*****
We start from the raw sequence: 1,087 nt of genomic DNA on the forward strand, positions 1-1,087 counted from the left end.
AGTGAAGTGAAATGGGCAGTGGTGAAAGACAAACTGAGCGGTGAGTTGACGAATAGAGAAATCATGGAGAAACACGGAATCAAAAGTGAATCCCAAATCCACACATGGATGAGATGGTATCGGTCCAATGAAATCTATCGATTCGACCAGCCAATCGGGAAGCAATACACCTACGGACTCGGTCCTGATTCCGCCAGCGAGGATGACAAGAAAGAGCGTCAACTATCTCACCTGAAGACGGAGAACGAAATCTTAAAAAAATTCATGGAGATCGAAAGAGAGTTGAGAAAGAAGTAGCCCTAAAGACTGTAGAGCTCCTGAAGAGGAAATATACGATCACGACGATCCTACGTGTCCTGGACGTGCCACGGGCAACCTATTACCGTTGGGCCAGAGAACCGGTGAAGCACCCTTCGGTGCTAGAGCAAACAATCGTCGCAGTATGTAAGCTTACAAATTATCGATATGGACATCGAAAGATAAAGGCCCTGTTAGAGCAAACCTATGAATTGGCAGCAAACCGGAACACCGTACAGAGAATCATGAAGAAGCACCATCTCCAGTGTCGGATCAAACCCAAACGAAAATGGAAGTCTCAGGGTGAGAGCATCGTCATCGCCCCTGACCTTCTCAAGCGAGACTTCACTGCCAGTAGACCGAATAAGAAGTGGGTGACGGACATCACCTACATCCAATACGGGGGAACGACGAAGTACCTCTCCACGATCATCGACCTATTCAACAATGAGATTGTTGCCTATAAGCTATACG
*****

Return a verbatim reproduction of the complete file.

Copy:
We start from the raw sequence: 1,087 nt of genomic DNA on the forward strand, positions 1-1,087 counted from the left end.
AGTGAAGTGAAATGGGCAGTGGTGAAAGACAAACTGAGCGGTGAGTTGACGAATAGAGAAATCATGGAGAAACACGGAATCAAAAGTGAATCCCAAATCCACACATGGATGAGATGGTATCGGTCCAATGAAATCTATCGATTCGACCAGCCAATCGGGAAGCAATACACCTACGGACTCGGTCCTGATTCCGCCAGCGAGGATGACAAGAAAGAGCGTCAACTATCTCACCTGAAGACGGAGAACGAAATCTTAAAAAAATTCATGGAGATCGAAAGAGAGTTGAGAAAGAAGTAGCCCTAAAGACTGTAGAGCTCCTGAAGAGGAAATATACGATCACGACGATCCTACGTGTCCTGGACGTGCCACGGGCAACCTATTACCGTTGGGCCAGAGAACCGGTGAAGCACCCTTCGGTGCTAGAGCAAACAATCGTCGCAGTATGTAAGCTTACAAATTATCGATATGGACATCGAAAGATAAAGGCCCTGTTAGAGCAAACCTATGAATTGGCAGCAAACCGGAACACCGTACAGAGAATCATGAAGAAGCACCATCTCCAGTGTCGGATCAAACCCAAACGAAAATGGAAGTCTCAGGGTGAGAGCATCGTCATCGCCCCTGACCTTCTCAAGCGAGACTTCACTGCCAGTAGACCGAATAAGAAGTGGGTGACGGACATCACCTACATCCAATACGGGGGAACGACGAAGTACCTCTCCACGATCATCGACCTATTCAACAATGAGATTGTTGCCTATAAGCTATACG